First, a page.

Pablo Picasso


On October 25, 1881 Maria Picasso Lopez gave birth to a son. Little did she know that that child was an artist. Picasso himself once said “every child is an artist. The problem is how to remain an artist once he grows up”. So the question is, was Picasso right, was he an artist from birth or did the way in which he lived make him the artist that he became? Pablo Picasso’s father, Jose Ruiz Blasco, was an artist and a teacher at San Telmo school of arts and industrial design in Malaga, Spain where Pablo was born. As a child Picasso would draw amazing pictures without looking at his paper and without lifting his pen. As a young adult his father’s position in the world of art helped Picasso make progress with his art. With his father’s guidance Picasso was able to make his debut as an artist at age fourteen and was admitted to the La Jonja academy in Barcelona, where his father taught, when he was 16.


Picasso became a member of a group of bohemian artists during his years at the academy. In this group he met other young artists who introduced him to current styles of painting. During this time Picasso was excepted to the Royal Academy of San Fernando in Madrid. Pablo did not stay at the Royal Academy for long and soon was off in the world working as an artist. He continued to win prizes for his art. Then in 1900 he took his first trip to Paris and returned to Barcelona a year later.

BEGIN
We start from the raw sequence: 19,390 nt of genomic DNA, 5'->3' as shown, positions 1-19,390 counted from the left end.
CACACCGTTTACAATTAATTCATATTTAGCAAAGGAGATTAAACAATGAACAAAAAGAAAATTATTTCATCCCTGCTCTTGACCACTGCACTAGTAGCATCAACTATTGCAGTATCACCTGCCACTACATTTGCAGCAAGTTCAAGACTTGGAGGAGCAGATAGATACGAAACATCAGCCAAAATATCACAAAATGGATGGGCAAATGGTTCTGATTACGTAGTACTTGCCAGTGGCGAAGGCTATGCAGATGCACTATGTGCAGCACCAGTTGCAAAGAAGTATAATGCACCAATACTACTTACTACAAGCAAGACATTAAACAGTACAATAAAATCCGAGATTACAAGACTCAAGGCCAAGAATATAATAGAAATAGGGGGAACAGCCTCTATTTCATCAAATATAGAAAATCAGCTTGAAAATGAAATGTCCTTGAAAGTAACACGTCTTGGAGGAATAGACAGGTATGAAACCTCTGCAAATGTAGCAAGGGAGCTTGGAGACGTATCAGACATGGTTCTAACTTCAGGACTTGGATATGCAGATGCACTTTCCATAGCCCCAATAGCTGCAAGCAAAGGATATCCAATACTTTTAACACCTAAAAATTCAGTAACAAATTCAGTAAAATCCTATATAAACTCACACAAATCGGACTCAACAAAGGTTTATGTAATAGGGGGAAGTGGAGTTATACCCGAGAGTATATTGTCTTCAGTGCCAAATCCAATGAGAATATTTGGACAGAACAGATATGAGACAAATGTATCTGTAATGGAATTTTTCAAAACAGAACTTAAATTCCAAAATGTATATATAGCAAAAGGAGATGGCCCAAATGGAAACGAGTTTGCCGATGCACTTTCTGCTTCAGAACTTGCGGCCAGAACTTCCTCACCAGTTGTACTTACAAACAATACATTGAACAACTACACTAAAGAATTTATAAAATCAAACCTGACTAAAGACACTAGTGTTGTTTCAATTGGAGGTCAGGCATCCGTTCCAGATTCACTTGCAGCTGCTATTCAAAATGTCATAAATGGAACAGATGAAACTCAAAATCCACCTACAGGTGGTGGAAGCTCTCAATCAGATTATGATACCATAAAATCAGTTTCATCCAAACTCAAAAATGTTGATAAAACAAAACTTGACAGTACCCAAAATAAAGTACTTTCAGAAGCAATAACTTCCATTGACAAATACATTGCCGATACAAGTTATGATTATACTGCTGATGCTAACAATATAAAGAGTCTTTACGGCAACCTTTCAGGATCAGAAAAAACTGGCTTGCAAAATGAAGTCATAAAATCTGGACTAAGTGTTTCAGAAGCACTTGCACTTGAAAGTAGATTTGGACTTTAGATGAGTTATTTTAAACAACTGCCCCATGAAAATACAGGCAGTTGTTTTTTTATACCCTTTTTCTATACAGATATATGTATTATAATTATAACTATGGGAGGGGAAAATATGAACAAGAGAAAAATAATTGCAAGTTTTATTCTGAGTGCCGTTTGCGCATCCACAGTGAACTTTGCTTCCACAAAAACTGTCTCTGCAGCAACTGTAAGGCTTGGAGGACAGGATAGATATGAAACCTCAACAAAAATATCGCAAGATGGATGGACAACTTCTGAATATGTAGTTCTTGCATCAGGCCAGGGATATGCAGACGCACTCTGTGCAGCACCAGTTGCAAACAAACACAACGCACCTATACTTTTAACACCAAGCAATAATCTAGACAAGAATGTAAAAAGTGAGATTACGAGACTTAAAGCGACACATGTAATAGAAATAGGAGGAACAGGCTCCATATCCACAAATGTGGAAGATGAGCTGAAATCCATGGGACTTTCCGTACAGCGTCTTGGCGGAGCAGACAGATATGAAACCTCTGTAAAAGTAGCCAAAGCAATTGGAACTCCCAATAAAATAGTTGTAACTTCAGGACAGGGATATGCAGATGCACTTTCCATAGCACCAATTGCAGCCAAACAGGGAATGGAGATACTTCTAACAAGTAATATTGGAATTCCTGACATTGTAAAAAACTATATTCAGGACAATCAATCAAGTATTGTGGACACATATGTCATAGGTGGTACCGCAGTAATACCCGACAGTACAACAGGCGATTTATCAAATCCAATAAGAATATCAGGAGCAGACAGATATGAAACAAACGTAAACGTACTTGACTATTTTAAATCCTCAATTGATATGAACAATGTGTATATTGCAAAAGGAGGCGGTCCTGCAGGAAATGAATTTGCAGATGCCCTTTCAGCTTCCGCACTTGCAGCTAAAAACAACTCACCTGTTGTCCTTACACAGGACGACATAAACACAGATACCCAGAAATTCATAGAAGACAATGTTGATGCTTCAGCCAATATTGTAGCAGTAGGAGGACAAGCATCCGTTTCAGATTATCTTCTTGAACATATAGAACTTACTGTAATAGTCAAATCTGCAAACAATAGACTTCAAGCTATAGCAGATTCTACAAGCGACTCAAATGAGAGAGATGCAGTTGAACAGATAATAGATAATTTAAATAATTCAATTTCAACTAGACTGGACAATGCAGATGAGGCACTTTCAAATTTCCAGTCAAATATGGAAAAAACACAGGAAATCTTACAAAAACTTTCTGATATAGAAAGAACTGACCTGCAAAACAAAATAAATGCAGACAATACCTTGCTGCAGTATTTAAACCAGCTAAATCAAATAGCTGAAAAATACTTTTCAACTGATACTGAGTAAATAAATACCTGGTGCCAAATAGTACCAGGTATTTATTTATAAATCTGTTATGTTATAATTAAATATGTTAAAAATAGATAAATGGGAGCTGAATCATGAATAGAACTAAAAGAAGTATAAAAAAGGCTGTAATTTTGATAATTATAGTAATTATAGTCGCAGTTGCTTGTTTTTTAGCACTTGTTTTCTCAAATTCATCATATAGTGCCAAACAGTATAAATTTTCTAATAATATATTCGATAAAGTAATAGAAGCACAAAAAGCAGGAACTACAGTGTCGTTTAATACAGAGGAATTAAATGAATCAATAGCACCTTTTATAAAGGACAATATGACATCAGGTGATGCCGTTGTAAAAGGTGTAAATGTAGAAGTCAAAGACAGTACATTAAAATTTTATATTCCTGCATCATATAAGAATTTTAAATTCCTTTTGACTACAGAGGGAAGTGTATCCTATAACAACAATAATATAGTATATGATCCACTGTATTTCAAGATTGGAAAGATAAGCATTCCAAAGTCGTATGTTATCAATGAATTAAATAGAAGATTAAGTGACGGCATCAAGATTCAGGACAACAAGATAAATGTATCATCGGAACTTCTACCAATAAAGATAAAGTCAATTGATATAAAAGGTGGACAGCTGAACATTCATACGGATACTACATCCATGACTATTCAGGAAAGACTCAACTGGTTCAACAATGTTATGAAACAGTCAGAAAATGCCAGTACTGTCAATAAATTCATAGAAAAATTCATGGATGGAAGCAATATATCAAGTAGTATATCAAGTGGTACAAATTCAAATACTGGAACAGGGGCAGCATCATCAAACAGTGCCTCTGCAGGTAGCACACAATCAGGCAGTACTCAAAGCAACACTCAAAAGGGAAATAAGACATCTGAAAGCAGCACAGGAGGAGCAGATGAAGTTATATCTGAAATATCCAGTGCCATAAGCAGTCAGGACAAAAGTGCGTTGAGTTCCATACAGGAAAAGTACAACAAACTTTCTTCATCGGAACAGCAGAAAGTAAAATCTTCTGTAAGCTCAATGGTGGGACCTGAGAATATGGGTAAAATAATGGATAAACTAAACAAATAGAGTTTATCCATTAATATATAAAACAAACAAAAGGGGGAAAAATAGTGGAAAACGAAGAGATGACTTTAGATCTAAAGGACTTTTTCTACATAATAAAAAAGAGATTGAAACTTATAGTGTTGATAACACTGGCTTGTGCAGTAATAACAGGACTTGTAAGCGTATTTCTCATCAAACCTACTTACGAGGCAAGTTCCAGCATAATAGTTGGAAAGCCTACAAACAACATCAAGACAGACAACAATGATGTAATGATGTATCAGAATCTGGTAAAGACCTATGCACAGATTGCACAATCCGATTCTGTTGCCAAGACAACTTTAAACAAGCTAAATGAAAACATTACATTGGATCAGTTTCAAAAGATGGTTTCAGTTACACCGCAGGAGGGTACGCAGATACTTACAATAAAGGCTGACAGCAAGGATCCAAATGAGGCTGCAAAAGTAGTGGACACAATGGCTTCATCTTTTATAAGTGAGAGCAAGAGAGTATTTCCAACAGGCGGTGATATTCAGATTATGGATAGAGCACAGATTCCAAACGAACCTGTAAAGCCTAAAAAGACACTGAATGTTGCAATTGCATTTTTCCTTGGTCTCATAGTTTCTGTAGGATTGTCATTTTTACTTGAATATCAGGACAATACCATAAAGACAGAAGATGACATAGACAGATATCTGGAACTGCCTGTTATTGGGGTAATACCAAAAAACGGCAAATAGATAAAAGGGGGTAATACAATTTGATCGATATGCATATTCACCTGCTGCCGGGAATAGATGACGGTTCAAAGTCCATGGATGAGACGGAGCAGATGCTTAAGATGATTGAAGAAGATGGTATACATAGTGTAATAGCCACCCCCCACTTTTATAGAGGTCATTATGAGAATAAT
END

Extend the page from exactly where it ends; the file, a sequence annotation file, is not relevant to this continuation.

Around 1903 Pablo entered his blue period and started signing his paintings simply “Picasso” leaving behind the use of his entire name on his paintings. In 1905 Picasso moved to Paris and ended his blue period. In 1906 Picasso entered what is known as his rose period and began doing his earliest known sculptures and engravings. In 1909 Picasso began the style known as Cubism with his work Les Demoiselles d’Avignon and created his first clearly Cubist landscape in 1911.


In 1918 Picasso married Olga Koklova and moved to Rue La Boetie in Paris and when his son, Paul, was born Picasso created many mother-son paintings. However, the marriage was a shaky one and in 1935 Picasso and Olga separate for the last time. Around this time Picasso has a daughter with a women named Marie-Therese Walter who had become a regular model in his works. In 1947 nearly ten years after the outbreak of WWII and eight years after the death of his mother Picasso’s second son, Claude, was born and only two years later Paloma was born.


Picasso continued to work up until his death in 1973 at the age of 92. For his eighty-fifth birthday he was commemorated with three simultaneous exhibitions in Paris. In the years before he died Pablo created over 500 pieces, completing 347 etchings created in and eight month period. He also showed 140 of his canvases at the Palace of the Popes in Avignon before donating 2,000 of his early oil paintings and drawings to the Picasso museum. A final commemoration and one of the highest honors ever bestowed upon a living artist came as celebration for his 90th birthday. Picasso’s works were exhibited in the Grande Galerie of the Louvre. Pablo died in his Villa in Mougins.


Many of Picasso’s paintings are recongnisable even to those of us unfimliar with many specific artists. But no painting style is more connected to an artist than Cubism is to Pablo Picasso, although, Picasso’s style went through many transformations. He began creating art as a young boy sketching and painting